DA won’t prosecute fake TSA agent who groped women

Remember the guy who dressed up in a blue shirt, khaki pants, and blue gloves and impersonated a TSA agent in San Francisco last month? He succeeded in leading two victims into a curtained booth and groped at least one of them. Well, we don’t know exactly what he did, since he was hidden. We only know that he got away with it, and that if he had been an actual TSA clerk, whatever he did, including sexual molestation, would’ve been legal.

His name is Eric Slighton. We wrote about him here.

Well, guess what? Turns out no charges will be brought against him. Whether that’s because his daddy is a rich, powerful man or because there’s not enough evidence against him is up for grabs.

The irony is that the San Mateo County District Attorney is Steve Wagstaffe, who promised in 2010 that he would prosecute any TSA agents who abused passengers. As we’ve indicated before, nothing ever came of that promise. But at least his heart’s in the right place. I’d like to believe that he’d like nothing better than to prosecute Eric Slighton.

Here’s what Wagstaffe had to say back in 2010:

Steve Wagstaffe, the incoming district attorney in San Mateo County, told FoxNews.com that he would charge screeners with sexual battery for complaints of inappropriate touching with sexual or lewd intent.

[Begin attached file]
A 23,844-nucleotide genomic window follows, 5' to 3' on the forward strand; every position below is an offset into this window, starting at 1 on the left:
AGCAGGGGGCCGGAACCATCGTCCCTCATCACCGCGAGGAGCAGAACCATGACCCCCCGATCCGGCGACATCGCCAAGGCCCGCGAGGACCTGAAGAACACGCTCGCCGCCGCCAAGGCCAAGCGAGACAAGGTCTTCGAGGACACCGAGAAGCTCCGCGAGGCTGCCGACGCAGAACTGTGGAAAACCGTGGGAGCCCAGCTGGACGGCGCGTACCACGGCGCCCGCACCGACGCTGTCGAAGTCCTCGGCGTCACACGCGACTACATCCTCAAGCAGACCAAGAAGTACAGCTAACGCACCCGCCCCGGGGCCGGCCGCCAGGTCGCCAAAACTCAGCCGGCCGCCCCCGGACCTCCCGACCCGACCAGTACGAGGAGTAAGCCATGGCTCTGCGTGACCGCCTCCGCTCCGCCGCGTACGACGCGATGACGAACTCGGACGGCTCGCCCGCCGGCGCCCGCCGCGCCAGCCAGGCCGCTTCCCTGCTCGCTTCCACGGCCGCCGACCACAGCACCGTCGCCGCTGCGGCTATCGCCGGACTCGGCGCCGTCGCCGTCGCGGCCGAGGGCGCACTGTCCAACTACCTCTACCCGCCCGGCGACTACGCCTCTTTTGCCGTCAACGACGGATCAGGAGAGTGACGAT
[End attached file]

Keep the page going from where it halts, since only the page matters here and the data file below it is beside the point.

But if the complaint is simply that a TSA screener went too far with a pat-down, “That’s not a crime,” Wagstaffe said.

“It becomes a crime when someone does that touching, reaches under the blouse and fondles breasts,” he said. “That’s a crime under California law.”

As we know from copious testimony, the TSA gets away with precisely this crime all the time. Yet nothing is done.

The legal catch is always “sexual or lewd intent.” How the hell do you prove someone’s intent?? Leave it to lawyers to worm around that one.

“Went too far” is apparently okay. How you go “too far” without “intent” is beyond me. Again, lawyer-speak. Translation: we can make it mean anything we want it to mean. Sorry if my contempt is showing.

And what about impersonating a federal agent? That’s against the law, too. Yet Wagstaffe, et. al. aren’t prosecuting on these grounds either. Again, from the FindLaw article:

Wagstaffe noted to KPIX that “while it’s illegal to impersonate a police officer, there is no law against impersonating a TSA agent.”

Really? What about these federal laws:

  • 18 U.S.C. § 912: Assuming or pretending to be a federal employee or officer is a felony.
  • 18 U.S.C. § 913: Impersonating federal officer and employee and making detention or search is also a felony.

Slighton was accused of both impersonating a TSA agent (self-described federal employees) and performing pat-downs, so shouldn’t he be on the hook for at least two federal crimes?

In any case, Eric Slighton gets off scot-free, and lives to grope another day. He should just save himself the trouble and join the TSA. Then he can assault as many women as he wants.

Lisa Simeone is a writer, editor, political activist, Glamour Girl, and radio host. She publishes ABombazine, where this originally appeared.

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